Poem Sampler

Poems for Farewells and Goodbyes

By The Editors

Some farewells are mundane; others are momentous. Whether we say goodbye to lovers, family members, friends, or old habits—temporarily or forever—these poems capture those complicated emotions.


If many goodbyes are difficult, parting from a lover can be devastating. These poets indulge their wrath, but manage to do so with twinges of irony and humor.

Parting Song” by Jill Alexander Essbaum

it is one day without you.

Bitch” by Carolyn Kizer

“Give my regards to your wife,” I say. You gag
As I drag you off by the scruff,
Saying, “Goodbye! Goodbye! Nice to have seen you again.”

On Monsieur’s Departure” by Queen Elizabeth I

I love and yet am forced to seem to hate,
I do, yet dare not say I ever meant,
I seem stark mute but inwardly do prate.

Sonata” by Gjertrud Schnackenberg

Me heart detests, reviles, denounces, loathes
Your absence with a passion like a furnace.


Instead of taking you through every stage of grief for a lost love affair, we’ll jump to the final one: poems like these, which find their way to solace.

Leave-Taking” by Louse Bogan

Let us know this for leavetaking,
That I may not be heavy upon you,
That you may blind me no more.

Stanzas” by Emily Brontë

... follow out the happiest story—
It closes with a tomb!”

So We’ll Go No More a Roving” by Lord Byron

Though the night was made for loving,
   And the day returns too soon,
Yet we'll go no more a roving
   By the light of the moon.

Movement Song” by Audre Lorde

Do not remember me
as disaster
nor as the keeper of secrets

PARTIES, CARS, AND AIRPORTS: GOODBYES TO FAMILY AND FRIENDS These poems evoke small moments, significant turning points, and even death: whatever the occasion, the farewells are deeply felt.

The Party” by Jason Shinder

... saying goodbye Victoria goodbye Sophie goodbye
Lili goodbye sweetie take care be well hang in there see you soon.

In My Dreams” by Stevie Smith

In my dreams I am always saying goodbye and riding away,   
Whither and why I know not nor do I care.

Waving Goodbye” by Gerald Stern

I wanted to know what it was like before we
had voices and before we had bare fingers and before we
had minds ...

At the San Francisco Airport” by Yvor Winters

This is the terminal, the break.
Beyond this point, on lines of air,
You take the way that you must take;
And I remain in light and stare—
In light, and nothing else, awake.

These poets, in anticipating goodbyes and endings, find ways to seize the day and enjoy the present moment.

Ode I.11” by Horace

And forget about hope. Time goes running, even
As we talk. Take the present, the future’s no one’s affair.

Bronzed” by Dean Young

                                                                     The sea
seemingly a constant to the naked eye is one
long goodbye

Sometimes saying goodbye means quitting something you’re good at, breaking a bad habit, or refusing to join ranks with a cause you don’t believe in.

On Quitting” by Edgar Guest

Can you quit a thing that you like a lot?
You may talk of pluck; it’s an easy word,

A Farewell to Tobacco” by Charles Lamb

For I must (nor let it grieve thee,
Friendliest of plants, that I must) leave the.
For thy sake, TOBACCO, I
Would do any thing but die,
And but seek to extend my days
Long enough to sing thy praise.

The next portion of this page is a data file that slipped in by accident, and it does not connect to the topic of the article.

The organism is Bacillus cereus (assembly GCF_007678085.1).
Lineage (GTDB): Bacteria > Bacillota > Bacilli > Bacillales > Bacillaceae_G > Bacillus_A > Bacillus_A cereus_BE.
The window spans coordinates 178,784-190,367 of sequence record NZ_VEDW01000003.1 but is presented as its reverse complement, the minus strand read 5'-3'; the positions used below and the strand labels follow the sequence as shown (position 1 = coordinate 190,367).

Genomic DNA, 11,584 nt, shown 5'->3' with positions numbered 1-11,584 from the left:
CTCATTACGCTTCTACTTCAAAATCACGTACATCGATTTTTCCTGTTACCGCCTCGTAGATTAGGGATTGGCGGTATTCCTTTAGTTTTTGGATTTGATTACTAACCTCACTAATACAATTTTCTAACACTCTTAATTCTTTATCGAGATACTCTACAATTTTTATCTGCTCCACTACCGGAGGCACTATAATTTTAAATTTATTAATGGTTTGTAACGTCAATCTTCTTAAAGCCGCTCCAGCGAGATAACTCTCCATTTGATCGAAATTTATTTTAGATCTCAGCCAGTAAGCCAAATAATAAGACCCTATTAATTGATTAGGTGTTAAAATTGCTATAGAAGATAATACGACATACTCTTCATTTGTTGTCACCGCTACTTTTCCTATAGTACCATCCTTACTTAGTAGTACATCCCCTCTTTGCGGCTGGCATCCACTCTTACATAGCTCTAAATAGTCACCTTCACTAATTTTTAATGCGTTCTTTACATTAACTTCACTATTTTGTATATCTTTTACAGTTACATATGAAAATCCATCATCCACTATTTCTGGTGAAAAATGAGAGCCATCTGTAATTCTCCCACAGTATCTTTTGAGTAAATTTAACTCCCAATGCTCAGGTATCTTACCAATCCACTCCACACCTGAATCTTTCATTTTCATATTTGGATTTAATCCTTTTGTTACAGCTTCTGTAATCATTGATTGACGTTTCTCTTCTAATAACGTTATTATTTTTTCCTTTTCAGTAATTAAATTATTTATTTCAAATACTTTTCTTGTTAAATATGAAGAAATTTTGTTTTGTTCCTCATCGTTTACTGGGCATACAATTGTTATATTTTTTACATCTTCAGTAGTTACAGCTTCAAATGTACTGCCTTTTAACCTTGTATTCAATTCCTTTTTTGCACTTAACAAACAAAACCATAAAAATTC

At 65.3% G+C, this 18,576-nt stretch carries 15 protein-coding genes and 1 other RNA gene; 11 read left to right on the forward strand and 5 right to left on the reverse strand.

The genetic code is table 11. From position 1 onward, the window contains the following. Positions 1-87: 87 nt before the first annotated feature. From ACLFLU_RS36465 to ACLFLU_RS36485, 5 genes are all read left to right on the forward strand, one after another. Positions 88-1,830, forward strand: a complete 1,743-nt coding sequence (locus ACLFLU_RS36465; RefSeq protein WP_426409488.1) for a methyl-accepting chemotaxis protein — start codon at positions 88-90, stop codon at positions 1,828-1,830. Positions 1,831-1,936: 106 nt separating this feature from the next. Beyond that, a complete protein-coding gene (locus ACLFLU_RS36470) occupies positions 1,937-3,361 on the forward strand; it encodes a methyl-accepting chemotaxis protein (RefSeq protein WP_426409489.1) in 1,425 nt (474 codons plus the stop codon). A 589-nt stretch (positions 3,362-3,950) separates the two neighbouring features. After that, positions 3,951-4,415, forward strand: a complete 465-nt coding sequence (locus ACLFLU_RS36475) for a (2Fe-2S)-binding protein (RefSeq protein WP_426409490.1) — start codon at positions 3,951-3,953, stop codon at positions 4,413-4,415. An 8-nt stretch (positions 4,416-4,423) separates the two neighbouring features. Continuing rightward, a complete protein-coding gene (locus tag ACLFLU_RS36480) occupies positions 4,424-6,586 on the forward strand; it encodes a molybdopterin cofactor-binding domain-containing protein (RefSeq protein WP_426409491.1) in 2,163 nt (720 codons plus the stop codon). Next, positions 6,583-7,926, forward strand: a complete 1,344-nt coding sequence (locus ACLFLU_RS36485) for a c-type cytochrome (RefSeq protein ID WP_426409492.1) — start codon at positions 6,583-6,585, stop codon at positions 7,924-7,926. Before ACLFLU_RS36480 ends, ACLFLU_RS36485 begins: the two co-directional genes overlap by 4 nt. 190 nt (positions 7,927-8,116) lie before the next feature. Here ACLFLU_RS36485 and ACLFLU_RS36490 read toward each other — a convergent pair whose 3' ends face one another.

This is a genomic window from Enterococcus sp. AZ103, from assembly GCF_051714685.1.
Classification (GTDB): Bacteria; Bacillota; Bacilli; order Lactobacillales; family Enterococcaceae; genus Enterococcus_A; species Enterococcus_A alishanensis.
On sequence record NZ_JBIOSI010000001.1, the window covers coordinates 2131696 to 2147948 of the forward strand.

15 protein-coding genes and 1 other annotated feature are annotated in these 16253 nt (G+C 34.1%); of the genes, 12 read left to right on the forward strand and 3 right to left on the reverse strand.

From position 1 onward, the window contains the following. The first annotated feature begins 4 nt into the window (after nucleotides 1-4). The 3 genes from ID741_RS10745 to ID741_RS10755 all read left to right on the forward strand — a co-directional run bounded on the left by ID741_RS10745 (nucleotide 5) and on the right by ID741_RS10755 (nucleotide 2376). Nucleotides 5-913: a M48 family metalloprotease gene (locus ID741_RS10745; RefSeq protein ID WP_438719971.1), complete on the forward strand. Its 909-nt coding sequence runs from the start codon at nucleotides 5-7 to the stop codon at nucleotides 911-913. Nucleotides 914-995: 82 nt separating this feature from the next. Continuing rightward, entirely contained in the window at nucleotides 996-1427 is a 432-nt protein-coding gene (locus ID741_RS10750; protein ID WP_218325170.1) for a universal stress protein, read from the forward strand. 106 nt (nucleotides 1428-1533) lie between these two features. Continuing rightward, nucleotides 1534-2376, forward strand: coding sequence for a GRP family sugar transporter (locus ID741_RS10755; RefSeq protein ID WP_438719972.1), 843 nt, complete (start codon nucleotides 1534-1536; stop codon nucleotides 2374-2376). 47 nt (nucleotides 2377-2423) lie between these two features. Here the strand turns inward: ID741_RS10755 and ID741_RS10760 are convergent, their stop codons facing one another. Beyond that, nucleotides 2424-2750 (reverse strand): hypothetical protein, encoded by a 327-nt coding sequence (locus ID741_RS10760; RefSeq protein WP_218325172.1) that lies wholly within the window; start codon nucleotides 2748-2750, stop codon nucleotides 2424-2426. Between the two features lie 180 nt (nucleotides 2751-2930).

Gone Away Blues” by Thomas McGrath

The inscrutable look on your scrutable face I can read at a glance—
And I’m cutting out of here at the first chance.


These are “anti-goodbye” poems of a sort: they refuse sentimental farewells, or insist that goodbyes are only temporary.

Aloha’oe (Farewell to Thee)” by Queen Lydia Kamakaeha Lili’uokalani

Farewell to thee, farewell to thee
Thou charming one who dwells in shaded bowers
One fond embrace ere I depart
Until we meet again.

Closings” by Donald Hall

He left Tree alone and desolate
but without anger. Tree knew Liam
did what he planned and needed to do.

Indians Never Say Good-bye” by Leanne Howe

The rest of the visit blurs. My last memories are from that day. She waves to me from her front porch.


SEE ALSO: Occasions: Farewells & Good Luck




Originally Published: July 5th, 2012
  1. July 6, 2012
     Kathie Farrington

    I understand goodbye/I'd recognize it anywhere/Goodbye/And I am in the cold once more/Alone/Left to bear this Understanding/all alone/Understanding has no MEANING all alone/It's not MEANT for solitude/Goodbye/There's no one here to share my burden/Gone/No place to lay my burden down/Move on/Step by step by weary step/Move on. By Kathie Farrington I'd like to be a part of your poetry world...so how do I go about making the connection?

  2. July 10, 2012
     jennie battles

    speaking of goodbyes...

    Have you never read Vachel Lindsay's heartbreakingly beautiful, "The Traveller Heart"?

    v.1 "I would be one with the dark, dark earth:---
    Follow the plow with a yokel tread.
    I would be part of the Indian corn,
    Walking the rows with the plumes o'erhead.

    v.4 I would be one with the sacred earth
    On to the end, till I sleep with the dead.
    Terror shall put no spears through me.
    Peace shall jewel my shroud instead.

    from v. 5 Stars for my pillow there in the gloom,---
    Oak-roots arching about my head!

    v. 7 Fruit of the traveller-heart of me,
    Fruit of my harvest-songs long sped:
    Sweet with the life of my sunburned days,
    When the sheaves were ripe, and the apples red."


    OR, how about this one? from...

    "Is there no refuge-house of song,
    No home, no haven where songs belong?
    O precious hymns that come and go!
    You perish, and I love you so!"


  3. August 3, 2012
     Lynn Lawrence

    Thanks for this sampler. Does anyone know who took the evocative